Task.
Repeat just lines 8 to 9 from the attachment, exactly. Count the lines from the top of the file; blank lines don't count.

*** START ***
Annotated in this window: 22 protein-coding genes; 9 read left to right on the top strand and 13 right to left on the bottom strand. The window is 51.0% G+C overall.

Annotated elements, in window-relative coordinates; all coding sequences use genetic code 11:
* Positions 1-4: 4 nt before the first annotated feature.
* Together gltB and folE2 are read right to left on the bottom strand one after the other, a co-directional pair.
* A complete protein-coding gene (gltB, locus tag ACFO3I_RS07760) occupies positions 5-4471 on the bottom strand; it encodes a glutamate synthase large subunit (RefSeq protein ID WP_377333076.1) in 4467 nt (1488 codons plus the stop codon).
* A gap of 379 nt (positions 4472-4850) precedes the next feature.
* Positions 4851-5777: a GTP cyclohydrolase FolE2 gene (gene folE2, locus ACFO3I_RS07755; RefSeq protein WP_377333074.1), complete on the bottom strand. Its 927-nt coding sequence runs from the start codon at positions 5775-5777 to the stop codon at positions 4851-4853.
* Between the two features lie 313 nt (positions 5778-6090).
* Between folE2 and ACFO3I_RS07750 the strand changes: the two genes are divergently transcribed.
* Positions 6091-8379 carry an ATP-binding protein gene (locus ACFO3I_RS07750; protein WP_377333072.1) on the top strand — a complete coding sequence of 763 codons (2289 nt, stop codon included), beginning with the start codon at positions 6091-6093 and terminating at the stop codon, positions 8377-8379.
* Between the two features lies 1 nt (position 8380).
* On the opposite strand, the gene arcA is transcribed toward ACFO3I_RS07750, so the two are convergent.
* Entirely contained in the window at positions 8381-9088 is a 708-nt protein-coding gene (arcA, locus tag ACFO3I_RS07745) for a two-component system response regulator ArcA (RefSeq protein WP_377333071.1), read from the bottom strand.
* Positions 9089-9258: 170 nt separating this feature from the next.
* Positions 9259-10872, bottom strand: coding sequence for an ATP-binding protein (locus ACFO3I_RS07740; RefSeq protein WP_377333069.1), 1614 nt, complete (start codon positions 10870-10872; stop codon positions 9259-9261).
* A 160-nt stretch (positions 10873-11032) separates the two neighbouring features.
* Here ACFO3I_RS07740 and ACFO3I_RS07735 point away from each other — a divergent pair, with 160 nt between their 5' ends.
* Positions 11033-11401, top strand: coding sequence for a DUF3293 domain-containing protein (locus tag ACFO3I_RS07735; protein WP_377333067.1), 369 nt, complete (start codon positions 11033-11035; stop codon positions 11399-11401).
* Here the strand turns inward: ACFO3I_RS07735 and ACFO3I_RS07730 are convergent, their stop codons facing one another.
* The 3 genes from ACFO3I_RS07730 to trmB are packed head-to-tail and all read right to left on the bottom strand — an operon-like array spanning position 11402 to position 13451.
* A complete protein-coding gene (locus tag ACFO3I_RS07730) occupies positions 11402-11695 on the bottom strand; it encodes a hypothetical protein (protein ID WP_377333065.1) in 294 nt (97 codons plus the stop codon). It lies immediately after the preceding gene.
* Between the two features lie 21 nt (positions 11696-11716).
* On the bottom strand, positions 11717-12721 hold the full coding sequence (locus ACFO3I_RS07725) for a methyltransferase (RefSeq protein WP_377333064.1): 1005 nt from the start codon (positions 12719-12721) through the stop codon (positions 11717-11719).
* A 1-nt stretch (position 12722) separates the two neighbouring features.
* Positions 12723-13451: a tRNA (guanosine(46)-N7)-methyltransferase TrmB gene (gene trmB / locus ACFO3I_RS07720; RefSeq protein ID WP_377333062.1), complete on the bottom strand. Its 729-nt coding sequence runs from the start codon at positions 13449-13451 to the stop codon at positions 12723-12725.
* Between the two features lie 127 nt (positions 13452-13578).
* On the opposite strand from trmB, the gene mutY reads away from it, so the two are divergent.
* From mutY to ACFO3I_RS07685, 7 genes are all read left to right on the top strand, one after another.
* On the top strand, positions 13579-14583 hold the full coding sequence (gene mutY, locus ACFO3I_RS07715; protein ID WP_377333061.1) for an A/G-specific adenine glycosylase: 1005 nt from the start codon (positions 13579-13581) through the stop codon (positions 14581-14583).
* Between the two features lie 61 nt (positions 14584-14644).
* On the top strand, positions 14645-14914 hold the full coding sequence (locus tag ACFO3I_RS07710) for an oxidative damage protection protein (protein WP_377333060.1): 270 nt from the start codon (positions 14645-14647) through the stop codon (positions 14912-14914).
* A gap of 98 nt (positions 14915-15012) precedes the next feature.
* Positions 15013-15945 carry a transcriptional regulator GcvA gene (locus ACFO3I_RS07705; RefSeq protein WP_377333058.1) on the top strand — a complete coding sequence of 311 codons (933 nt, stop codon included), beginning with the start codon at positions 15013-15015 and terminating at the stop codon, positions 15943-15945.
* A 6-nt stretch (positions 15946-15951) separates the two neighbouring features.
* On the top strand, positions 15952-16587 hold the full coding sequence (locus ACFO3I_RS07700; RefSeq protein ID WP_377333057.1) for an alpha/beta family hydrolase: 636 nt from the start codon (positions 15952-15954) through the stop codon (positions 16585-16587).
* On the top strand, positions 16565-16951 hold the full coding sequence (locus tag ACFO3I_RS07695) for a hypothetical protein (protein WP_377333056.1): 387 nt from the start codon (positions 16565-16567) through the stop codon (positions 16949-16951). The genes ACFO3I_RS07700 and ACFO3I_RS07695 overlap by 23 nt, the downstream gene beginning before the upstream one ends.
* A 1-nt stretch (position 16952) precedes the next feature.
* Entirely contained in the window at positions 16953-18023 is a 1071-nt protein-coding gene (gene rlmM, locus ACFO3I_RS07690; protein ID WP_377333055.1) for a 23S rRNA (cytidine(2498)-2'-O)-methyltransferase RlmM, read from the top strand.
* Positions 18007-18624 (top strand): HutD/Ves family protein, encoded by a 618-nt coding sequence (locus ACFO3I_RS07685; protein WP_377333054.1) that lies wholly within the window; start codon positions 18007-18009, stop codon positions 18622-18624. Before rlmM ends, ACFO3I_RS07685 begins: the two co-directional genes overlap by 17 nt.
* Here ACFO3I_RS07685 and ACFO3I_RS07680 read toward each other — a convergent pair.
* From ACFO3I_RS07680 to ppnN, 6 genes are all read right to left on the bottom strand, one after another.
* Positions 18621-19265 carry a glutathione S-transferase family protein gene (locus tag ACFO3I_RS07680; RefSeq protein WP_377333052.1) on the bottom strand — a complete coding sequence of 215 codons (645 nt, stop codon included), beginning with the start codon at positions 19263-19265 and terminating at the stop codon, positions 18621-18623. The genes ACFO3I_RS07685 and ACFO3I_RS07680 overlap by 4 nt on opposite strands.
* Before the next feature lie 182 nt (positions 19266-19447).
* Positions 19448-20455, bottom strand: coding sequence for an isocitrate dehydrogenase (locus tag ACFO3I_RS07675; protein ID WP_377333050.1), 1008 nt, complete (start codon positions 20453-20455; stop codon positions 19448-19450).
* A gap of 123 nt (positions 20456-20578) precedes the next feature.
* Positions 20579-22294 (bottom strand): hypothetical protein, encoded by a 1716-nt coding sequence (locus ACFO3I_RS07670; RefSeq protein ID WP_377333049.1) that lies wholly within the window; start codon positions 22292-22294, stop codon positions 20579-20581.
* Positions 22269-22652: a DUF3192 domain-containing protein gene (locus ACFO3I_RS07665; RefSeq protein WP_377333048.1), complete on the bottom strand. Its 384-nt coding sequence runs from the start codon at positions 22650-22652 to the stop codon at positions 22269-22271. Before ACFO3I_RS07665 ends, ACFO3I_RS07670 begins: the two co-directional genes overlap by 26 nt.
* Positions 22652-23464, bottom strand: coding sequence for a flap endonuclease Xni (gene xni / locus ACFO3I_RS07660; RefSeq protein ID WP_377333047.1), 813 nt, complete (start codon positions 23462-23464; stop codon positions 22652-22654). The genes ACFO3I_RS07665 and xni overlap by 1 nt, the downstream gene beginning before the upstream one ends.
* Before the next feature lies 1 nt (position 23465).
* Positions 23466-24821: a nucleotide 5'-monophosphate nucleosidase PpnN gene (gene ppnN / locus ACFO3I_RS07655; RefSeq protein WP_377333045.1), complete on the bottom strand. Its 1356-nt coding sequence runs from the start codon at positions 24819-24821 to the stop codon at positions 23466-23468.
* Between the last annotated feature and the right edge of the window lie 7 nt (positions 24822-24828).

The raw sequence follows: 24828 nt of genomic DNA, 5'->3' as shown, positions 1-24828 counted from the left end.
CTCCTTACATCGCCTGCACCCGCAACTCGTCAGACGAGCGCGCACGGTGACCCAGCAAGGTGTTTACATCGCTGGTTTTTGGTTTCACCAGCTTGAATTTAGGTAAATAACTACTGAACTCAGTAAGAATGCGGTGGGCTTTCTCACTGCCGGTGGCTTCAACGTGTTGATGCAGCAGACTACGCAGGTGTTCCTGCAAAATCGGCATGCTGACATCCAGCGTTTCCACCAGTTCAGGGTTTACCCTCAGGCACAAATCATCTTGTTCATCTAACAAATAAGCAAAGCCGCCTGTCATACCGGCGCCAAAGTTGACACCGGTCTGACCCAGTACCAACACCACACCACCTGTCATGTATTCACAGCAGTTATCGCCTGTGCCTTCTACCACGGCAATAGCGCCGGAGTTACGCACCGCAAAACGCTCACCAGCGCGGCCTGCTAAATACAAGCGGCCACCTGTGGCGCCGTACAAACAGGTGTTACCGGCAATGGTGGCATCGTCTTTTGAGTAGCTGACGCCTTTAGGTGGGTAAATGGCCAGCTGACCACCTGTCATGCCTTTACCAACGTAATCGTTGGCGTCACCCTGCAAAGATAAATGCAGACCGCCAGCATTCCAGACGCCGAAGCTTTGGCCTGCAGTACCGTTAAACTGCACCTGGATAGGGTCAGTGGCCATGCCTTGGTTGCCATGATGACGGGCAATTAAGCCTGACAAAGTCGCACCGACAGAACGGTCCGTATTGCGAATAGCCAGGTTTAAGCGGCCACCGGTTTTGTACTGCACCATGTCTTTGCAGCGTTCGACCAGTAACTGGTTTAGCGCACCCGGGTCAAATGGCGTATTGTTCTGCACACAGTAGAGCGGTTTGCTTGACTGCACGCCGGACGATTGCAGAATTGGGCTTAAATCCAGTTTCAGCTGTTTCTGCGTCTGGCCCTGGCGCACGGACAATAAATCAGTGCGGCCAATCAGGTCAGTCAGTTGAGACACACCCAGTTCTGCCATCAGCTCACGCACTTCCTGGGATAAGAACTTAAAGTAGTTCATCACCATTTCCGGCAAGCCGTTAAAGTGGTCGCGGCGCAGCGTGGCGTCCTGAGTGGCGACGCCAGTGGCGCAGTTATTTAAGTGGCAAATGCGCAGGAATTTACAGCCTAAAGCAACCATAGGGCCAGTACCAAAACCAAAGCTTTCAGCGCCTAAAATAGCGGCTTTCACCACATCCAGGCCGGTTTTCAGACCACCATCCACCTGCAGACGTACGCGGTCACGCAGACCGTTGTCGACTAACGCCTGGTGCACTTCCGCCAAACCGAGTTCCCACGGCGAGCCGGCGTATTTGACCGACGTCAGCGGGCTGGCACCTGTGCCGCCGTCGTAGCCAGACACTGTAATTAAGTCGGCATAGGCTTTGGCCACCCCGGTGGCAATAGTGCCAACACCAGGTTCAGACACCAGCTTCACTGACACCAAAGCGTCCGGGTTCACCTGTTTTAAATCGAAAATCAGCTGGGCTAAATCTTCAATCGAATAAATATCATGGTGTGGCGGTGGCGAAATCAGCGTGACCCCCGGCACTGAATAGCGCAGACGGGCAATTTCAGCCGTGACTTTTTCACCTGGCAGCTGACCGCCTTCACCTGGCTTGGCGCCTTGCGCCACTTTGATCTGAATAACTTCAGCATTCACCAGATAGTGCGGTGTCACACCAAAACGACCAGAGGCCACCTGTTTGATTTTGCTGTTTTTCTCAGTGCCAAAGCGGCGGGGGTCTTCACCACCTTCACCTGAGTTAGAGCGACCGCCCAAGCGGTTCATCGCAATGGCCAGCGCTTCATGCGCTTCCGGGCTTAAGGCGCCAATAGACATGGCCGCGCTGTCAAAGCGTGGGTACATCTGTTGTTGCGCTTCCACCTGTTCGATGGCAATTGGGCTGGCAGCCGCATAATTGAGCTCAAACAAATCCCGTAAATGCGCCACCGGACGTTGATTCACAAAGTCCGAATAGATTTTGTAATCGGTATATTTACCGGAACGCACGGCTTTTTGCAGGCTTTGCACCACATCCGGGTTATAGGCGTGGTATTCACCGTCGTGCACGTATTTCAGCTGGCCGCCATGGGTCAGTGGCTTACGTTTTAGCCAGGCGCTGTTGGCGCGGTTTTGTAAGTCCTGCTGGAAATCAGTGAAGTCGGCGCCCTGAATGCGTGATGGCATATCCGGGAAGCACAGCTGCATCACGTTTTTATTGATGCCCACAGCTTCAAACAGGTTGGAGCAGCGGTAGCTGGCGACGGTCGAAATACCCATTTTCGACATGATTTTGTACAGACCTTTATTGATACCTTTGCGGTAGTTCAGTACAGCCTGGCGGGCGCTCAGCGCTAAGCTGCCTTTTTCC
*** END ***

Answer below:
* Between the two features lie 313 nt (positions 5778-6090).
* Between folE2 and ACFO3I_RS07750 the strand changes: the two genes are divergently transcribed.